Why I’d choose Apache Wicket as a web application framework- part 4

Framework minus points
To be fair I have to say something about what I think are the current weakness of the framework:
Remember that Wicket has been developed for state-full applications. But there are a number of reasons why you’d want to opt for a stateless application.
Because if your application is stateless it means that requests can be processed by any of the web servers in your cluster, because all the parameters a page needs to reproduce a certain state are provided in the url. In a state-full application you either have to turn on session replication for the cluster(and infer a performance penalty on memory and network usage to keep sessions replicated on all machines) or more simply turn on sticky sessions to make sure that subsequent requests land on the same server where the user’s session was created and contains the data.
Another reason could be that for a state-full application a http session must be created, which is kept in the url as the parameter “jsessionid” when indexed by search engines, and this might not look nice for a user seeing your page url returned as a search result.
But if you insist of keeping your application stateless is not really that hard though, and it may seem hard because you will be doing things that Wicket was doing for you and you took for granted, and practically you’ll just have to face the same thing that developers using stateless frameworks do every day.
The community provides support and replacement stateless components have been developed.
2. Because currently Wicket has its own JS Ajax engine, when changing the DOM structure through Wicket Ajax(replacing a panel for ex), your JQuery selectors have to run again on the new DOM structure. This can easily be bypassed by packaging your selectors in a JS method and call it after doing the ajax operation.
As stated above, using JQuery for doing Wicket ajax is on the roadmap, and this little inconvenience may dissapear on its own.
3. With Wicket, the session size tends to get big if you do not know how to detach your models. So this might hurt you in a way that it’s not evident from the start but when your user base grows. Having to know the framework I suppose it does go without saying and it’s a must for just any framework, but I just wanted to reiterate that I advise you as a new wicketer to take some time to really understand Models as they are an important concept in Wicket, especially DetachableModels.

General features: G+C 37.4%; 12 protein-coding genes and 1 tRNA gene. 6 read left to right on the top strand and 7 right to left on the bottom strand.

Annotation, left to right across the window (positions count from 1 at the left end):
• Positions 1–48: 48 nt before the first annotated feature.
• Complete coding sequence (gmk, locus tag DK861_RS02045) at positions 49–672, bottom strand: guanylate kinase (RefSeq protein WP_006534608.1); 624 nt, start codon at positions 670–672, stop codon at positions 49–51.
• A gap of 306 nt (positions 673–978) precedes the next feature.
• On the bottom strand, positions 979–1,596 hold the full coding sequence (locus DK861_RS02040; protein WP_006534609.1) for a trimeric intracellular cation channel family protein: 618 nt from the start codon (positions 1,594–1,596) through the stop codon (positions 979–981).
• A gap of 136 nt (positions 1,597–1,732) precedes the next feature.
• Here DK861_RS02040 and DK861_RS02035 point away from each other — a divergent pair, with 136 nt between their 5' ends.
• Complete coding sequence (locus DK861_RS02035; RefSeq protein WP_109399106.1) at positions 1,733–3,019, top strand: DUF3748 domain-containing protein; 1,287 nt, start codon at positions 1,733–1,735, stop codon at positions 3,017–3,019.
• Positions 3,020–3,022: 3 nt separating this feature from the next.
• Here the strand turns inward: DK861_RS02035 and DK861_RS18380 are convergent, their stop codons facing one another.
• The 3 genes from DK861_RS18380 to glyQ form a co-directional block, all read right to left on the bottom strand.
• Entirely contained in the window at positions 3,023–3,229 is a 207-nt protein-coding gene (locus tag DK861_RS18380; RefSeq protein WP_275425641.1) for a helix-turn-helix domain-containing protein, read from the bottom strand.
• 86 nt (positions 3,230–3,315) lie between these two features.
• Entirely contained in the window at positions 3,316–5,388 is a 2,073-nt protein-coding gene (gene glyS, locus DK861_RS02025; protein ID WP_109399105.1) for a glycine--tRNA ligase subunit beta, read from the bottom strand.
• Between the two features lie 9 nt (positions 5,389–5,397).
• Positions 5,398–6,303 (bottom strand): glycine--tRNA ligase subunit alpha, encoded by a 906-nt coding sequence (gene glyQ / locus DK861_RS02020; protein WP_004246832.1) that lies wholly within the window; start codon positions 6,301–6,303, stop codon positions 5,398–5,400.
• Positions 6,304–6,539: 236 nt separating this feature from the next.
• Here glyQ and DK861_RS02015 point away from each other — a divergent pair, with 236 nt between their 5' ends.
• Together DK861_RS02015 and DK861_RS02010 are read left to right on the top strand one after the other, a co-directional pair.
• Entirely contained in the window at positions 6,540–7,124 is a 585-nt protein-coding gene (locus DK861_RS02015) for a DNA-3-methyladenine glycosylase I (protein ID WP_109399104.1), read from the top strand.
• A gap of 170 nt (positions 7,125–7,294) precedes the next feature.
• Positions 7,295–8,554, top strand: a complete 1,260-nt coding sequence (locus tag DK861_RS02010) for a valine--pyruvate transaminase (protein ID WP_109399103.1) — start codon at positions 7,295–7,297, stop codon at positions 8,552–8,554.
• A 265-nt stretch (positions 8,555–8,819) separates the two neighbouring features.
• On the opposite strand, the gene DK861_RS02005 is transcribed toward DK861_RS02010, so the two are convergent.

4. It has a higher learning curve because it’s harder to find good object oriented programmers. Some people even learn to develop more Object Oriented and clean because of Wicket. Even if you are a Java programmer but come from a procedural way of programming JSP, Struts, Stripes you might get frustrated of having to instantiate components with models instead of the quick & dirty way of just throwing in some code in html. Don’t get me wrong, there are situations when the quick and dirty way might be the way to go, as stated for conclusions, Wicket like any framework should be used where it brings value, not as the proverbial hammer with everything looking as nails.
5. Performance testing done with tools which do not simulate real clicking on web components, but rather build URLs with parameters, much like JMeter does, requires an analysis of how Wicket generates the urls and how to match them, by the people doing the performance testing (because Wicket is state-full a page version parameter is encoded in the url, and also study the url on how to target specific Ajax Behaviours in the page).
As the closing statement I think and let me point out that I’m also a true believer of using the right tool for the right job and that in some cases Wicket might prove overkill. For example if I’d want a read-only site like say a blog, then I’d probably go for a light PHP CMS solution like WordPress.
Or if you have a desktop like application and you require out of the box heavy JS components that look good and don’t need customisation then maybe I’d use Vaadin. Whatever the case I’d say if you are looking for a component based and you like you should at least give Wicket a try and so to set you on the right path just use the following Maven Wicket Quickstart archetype to generate and run yourself a very simple Wicket project:
mvn archetype:generate -DarchetypeGroupId=org.apache.wicket -DarchetypeArtifactId=wicket-archetype-quickstart -DarchetypeVersion=1.5-SNAPSHOT -DgroupId=com.mycompany -DartifactId=myproject -DarchetypeRepository=https://repository.apache.org/content/repositories/snapshots/ -DinteractiveMode=false

Category: Technology & Development
2 comments2

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  1. December 9, 2011 at 09:07 | by TH Lim

    Good summary. And I have something to say to “Another reason could be that for a state-full application a http session must be created, which is kept in the url as the parameter “jsessionid” when indexed by search engines, and this might not look nice for a user seeing your page url returned as a search result.”

    You bookmark your Wicket page to have a neat URL. You don’ t have to do it with every page but the key pages.

  2. December 13, 2011 at 14:20 | by SerbanB

    Hi Lim,
    Bookmarkable URLs dont help with stateful pages. Sure If you have a bookmarkable url you can bind your page to something like /products, but still while google crawles the site it will append a jsessionid to the url something like /products;jsessionid=3255265432?id=2

    I’m not sure if today Google is not smart enough to ignore a jsessionid part in the url in it’s ranking algorithm, but aside from the fear that this might cause lower rankings, it also a chance it might “scare away” some users from clicking on links that have a big random generated in their name.